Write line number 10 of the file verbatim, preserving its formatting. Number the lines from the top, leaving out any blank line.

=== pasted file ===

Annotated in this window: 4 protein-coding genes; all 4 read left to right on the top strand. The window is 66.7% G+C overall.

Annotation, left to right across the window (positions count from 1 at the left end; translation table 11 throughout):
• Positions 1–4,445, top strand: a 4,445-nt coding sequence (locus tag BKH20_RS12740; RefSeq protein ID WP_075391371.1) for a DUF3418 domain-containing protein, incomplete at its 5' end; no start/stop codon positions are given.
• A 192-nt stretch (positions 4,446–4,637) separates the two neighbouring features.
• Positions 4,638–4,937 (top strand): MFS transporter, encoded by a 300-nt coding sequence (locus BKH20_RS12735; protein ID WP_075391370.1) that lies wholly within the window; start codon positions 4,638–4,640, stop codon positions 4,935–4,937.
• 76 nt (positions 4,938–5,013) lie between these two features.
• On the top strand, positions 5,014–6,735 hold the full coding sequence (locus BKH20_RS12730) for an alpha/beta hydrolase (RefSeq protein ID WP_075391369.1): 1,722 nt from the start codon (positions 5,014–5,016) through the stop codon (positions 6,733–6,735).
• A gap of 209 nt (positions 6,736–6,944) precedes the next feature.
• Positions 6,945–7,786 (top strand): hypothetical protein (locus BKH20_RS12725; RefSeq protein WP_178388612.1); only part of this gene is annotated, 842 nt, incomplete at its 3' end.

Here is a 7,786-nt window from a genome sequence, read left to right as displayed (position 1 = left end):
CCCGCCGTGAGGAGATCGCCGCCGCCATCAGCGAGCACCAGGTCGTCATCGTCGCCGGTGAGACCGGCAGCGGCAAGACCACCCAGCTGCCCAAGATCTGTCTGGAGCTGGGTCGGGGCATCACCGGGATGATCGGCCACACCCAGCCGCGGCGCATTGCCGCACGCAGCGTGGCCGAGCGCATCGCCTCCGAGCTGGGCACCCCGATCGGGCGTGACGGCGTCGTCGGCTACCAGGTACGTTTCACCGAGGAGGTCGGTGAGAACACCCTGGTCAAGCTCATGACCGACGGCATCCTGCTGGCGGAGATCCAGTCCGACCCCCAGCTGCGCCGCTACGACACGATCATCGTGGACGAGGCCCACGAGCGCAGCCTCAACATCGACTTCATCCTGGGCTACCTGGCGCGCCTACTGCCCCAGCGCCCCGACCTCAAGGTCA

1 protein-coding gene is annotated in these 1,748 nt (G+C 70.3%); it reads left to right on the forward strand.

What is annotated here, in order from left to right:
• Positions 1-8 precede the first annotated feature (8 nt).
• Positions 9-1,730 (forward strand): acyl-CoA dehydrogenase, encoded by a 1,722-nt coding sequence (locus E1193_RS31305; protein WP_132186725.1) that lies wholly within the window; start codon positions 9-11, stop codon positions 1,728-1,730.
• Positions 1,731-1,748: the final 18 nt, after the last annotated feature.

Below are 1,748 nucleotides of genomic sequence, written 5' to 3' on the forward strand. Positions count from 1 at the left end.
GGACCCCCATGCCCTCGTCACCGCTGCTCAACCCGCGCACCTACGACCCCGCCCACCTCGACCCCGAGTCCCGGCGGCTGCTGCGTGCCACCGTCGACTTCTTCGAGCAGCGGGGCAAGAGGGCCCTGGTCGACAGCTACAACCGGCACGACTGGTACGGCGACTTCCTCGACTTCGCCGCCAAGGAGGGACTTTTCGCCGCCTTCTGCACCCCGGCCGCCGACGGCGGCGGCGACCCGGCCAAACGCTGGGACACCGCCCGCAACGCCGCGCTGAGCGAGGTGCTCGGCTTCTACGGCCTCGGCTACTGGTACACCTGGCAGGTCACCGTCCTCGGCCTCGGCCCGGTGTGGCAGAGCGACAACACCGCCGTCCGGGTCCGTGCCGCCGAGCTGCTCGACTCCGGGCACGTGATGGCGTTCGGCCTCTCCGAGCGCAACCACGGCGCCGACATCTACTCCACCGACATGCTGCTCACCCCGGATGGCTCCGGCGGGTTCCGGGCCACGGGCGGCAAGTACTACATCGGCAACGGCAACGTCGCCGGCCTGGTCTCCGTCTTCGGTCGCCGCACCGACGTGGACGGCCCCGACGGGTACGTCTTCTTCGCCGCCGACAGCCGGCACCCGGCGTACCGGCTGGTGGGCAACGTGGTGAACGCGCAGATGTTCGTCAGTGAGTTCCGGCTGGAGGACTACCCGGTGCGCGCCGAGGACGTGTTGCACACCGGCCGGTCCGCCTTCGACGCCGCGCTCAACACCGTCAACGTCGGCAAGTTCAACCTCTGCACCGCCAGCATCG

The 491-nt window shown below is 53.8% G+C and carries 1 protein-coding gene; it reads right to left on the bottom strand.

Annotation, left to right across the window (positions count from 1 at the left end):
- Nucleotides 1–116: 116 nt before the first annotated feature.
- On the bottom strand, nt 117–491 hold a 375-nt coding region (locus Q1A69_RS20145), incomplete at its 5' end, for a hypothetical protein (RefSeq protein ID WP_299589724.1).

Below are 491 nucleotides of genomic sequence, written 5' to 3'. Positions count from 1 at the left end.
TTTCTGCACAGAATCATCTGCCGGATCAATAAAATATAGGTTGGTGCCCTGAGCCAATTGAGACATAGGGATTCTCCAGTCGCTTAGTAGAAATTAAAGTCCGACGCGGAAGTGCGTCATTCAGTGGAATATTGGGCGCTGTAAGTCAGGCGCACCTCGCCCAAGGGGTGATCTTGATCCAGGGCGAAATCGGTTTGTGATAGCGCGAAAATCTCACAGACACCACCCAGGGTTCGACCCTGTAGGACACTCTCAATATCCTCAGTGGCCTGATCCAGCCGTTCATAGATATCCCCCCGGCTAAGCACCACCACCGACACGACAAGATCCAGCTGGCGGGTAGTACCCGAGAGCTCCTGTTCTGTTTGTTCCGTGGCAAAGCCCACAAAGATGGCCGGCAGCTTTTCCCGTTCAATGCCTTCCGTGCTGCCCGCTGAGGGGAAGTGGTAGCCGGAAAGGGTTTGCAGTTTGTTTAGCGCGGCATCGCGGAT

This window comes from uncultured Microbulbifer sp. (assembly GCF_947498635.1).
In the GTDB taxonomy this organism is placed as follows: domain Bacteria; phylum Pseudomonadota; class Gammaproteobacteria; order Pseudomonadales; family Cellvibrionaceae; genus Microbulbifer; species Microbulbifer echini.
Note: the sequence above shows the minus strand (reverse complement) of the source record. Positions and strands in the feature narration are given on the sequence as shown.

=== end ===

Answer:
Here is a 7,786-nt window from a genome sequence, read left to right as displayed (position 1 = left end):